“Uh...” said Joëlle. “That’s unnerving.”
“Yeah, dude, that’s creepy as hell!” said K.
He raised his hands in defense. “Call it what you will, but don’t blame me; I didn’t design the prosthetic myself. That was a feature I wouldn’t have wanted, but it came with the eye, and otherwise this prosthetic is the best in its class-” His cheeks began to flush. “I- I don’t need to explain my choices about my body to anyone, anyway. The point is, I can use this to find the brotherhood access code! I know I looked at the code using this eye before, which means it’s just a matter of searching through its memory!”
Excitement hit me like a crashing wave, and I almost jumped out of my seat. “So we still have a chance!” I cried. “Jonathan, that’s some brilliant thinking!”
“Ha ha! Thank you, Osax!” He shut his eyes again. “The images are sent directly into my brain, so, it’s a little disorienting. I can’t concentrate on anything else while I’m browsing through my eye’s image gallery. But with luck, I should be able to find it in a few hours.”
“It’ll take us a while to fly from Astraloth to Voren where the schematics are hidden,” I said. “Maybe you can look for the code on the way?”
“Good point,” he said.
I stood up from my chair and checked the Code-Alpha signal.
My brows furrowed. “We don’t have any time to lose.” K, Jonathan, and Joëlle each stood from their own seats. “Alright, Joëlle. Is the Firebrand ready?”
She frowned and stared at the floor. “...Yes,” she said, after an awkwardly long pause. She looked up at me, and her face told me she had just come to an important decision. “But you need to find your own transport to Voren.”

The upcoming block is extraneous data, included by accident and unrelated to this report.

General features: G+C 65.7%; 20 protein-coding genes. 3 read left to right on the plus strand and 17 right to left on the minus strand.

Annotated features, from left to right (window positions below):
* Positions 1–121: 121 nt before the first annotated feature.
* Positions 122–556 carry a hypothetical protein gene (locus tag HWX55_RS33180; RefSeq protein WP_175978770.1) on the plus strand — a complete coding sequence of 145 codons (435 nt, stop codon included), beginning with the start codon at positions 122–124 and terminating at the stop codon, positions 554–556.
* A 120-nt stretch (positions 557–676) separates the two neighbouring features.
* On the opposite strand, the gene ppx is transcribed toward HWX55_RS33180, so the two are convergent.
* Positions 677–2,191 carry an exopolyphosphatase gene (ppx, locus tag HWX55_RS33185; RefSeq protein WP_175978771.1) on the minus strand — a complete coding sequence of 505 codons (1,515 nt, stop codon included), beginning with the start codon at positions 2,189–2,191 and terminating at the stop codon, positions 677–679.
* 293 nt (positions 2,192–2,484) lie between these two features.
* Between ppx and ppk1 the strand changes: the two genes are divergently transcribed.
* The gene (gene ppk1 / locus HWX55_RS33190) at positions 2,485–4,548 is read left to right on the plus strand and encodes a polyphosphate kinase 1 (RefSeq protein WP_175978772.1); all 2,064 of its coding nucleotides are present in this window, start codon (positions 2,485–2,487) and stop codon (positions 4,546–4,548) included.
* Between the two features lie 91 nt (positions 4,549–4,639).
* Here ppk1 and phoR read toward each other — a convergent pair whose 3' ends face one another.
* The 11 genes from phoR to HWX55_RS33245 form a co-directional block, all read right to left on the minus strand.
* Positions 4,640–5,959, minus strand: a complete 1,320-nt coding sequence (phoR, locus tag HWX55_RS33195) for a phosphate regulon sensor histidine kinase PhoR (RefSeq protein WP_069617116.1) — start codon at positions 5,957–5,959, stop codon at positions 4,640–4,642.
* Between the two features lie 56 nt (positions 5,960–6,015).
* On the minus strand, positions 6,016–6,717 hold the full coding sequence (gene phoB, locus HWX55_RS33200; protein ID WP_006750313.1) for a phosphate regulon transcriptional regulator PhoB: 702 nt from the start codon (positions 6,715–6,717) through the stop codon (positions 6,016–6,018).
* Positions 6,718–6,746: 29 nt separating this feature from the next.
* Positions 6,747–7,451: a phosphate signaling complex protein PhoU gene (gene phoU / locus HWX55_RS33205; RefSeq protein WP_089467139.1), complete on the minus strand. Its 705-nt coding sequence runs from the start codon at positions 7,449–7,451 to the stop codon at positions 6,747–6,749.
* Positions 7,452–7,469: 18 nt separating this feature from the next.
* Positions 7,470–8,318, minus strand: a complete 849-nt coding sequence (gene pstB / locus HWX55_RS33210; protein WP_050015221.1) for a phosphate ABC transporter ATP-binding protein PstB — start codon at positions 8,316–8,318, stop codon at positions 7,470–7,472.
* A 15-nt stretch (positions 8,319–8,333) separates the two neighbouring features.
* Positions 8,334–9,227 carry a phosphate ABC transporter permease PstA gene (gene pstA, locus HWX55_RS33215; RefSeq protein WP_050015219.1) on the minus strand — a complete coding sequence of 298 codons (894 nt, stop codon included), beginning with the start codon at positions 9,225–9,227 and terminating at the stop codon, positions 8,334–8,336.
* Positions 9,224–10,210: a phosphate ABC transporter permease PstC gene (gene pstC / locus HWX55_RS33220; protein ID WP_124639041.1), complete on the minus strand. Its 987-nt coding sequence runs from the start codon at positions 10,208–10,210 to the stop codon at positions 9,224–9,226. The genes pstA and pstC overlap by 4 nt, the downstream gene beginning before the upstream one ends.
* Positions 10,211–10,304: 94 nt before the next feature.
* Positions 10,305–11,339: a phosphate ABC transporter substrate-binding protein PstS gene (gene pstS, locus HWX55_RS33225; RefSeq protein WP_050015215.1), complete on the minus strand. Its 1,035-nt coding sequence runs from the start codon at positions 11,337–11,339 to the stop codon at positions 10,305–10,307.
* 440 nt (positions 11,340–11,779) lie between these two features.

I felt like I had just been punched in the gut. Jonathan and K stared at her, utterly confused. No one knew what to say.
“Why?” I asked finally.
She looked me square in the eye. “You’re the King now. You should have no trouble acquiring a transport to Voren. In the meantime, I’m going to take the Firebrand to the TAU fleets at Olympus and speak with the admirals, maybe conduct some repairs on the weapons system.” She couldn’t resist the urge to give K a quick glance, though I know she didn’t mean to make her feel bad. “They need to know what we know. And I’ll make sure that the fleets reconvene over Earth. We’ll wait for your return there with the schematics. And once we analyze them, we’ll come up with a plan to destroy the Shade Beam and save Earth from the valicorr.
“Besides,” she paused. “I don’t think I can work with a member of the Brotherhood.”